New country on the SOUTHMOD map

Meet our tax-benefit microsimulation team in Rwanda!

by Anna Toppari

How can Global South countries improve their tax and social protection systems? One way is to take advantage of tools that help assess the impact of different policies. Rwanda is the latest country to join the SOUTHMOD collaboration, which will enable UNU-WIDER and Rwanda Revenue Authority (RRA) to take advantage of each others’ expertise in tax and benefits research. Meet the national team behind the RWAMOD model!

Developing a tax-benefit microsimulation model for Rwanda helps to explore ways in which national development goals can be achieved in a cost-effective manner, and to assess the poverty and inequality effects of social security arrangements.

The model is designed for everyday use by different ministries and government institutions, and it can also be leveraged for academic research. To make this happen, the Rwandan national team in collaboration with UNU-WIDER and Southern African Social Policy Research Insights (SASPRI) will organize regular training events on the model. The first training was organised in Kigali in October 2022, with 12 local participants from the government, academia and think tanks.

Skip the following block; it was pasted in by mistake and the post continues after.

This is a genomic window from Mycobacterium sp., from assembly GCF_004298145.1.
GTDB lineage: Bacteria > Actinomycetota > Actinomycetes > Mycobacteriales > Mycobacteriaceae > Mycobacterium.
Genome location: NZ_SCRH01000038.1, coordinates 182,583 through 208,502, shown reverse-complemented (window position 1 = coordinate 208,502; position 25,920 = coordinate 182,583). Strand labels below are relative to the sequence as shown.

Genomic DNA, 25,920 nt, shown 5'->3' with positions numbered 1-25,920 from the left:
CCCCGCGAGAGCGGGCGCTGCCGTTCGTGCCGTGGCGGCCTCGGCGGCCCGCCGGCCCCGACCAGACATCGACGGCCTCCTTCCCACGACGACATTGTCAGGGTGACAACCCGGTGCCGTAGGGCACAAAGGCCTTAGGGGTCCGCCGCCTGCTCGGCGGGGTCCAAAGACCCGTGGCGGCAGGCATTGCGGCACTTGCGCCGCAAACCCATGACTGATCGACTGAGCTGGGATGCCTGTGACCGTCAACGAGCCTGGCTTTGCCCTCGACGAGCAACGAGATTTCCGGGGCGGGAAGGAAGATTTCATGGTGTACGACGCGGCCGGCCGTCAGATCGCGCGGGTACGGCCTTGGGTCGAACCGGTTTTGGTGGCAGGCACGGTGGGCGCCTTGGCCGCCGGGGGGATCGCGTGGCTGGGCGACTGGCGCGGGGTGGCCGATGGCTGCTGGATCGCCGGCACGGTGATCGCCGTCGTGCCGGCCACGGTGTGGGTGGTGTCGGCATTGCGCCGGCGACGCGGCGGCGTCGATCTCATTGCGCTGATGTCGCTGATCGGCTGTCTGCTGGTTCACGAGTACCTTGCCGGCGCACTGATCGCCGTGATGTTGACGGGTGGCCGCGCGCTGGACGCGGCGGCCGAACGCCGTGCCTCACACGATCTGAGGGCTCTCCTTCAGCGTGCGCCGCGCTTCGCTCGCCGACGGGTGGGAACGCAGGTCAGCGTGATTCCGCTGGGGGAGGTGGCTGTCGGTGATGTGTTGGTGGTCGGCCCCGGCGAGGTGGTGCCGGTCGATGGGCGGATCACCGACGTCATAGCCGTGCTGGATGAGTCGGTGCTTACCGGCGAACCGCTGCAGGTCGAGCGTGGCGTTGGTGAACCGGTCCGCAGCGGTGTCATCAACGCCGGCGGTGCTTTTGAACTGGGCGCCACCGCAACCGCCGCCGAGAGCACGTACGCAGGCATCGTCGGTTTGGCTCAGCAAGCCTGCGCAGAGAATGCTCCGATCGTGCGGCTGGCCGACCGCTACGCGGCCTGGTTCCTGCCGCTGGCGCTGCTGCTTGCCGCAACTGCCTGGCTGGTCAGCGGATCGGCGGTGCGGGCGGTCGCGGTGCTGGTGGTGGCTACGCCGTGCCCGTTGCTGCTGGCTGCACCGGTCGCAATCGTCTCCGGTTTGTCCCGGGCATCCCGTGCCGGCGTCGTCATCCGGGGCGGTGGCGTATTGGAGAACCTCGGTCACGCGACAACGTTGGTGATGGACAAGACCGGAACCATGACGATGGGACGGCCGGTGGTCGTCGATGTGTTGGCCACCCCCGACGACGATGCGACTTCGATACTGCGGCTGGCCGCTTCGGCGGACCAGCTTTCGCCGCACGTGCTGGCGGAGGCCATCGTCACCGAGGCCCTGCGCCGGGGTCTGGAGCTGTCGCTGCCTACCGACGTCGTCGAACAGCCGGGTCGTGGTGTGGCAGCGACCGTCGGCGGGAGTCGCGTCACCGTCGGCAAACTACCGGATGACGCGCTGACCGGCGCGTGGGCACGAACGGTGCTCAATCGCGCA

Who are the members of the RWAMOD national team, and why do they find the model useful?

John Karangwa

John is the head of Research and Policy Analysis Unit at RRA, and the RWAMOD team leader. With over ten years of experience in the public sector, John has expertise in both official statistics and revenue administration. He has also worked with civil society organizations as a monitoring and evaluation specialist. John holds a Master’s degree in Applied Economics from University College Dublin (UCD).

I have already learned many lessons through this modeling collaboration, one of which is the power of collaboration in bringing together people with varying levels of experience, leadership, and technical skills to work towards a common goal.

In the beginning, it was not very clear to me how a revenue administration could benefit from this partnership. The SOUTHMOD model sounded like a tool that would be used to simulate the impacts of social protection policies, which have nothing to do with revenue collection. However, as we continued developing the model and incorporated various tax policies, including specific tax exemptions, I began to see the real potential of the model for us. I learned how the model can help us not only analyse the post-implementation phase of policies, but also the potential impact of policies that have not yet been introduced in Rwanda.

The ability to model policies is dependent on the availability of data. With this in mind, I see a huge potential for using RWAMOD by various institutions to model the impacts of policies in their respective areas. At RRA, for example, we are interested in analysing the effects of upshifting the Pay-As-You-Earn (PAYE) tax brackets and the impact of various tax reliefs that were enacted in response to COVID-19.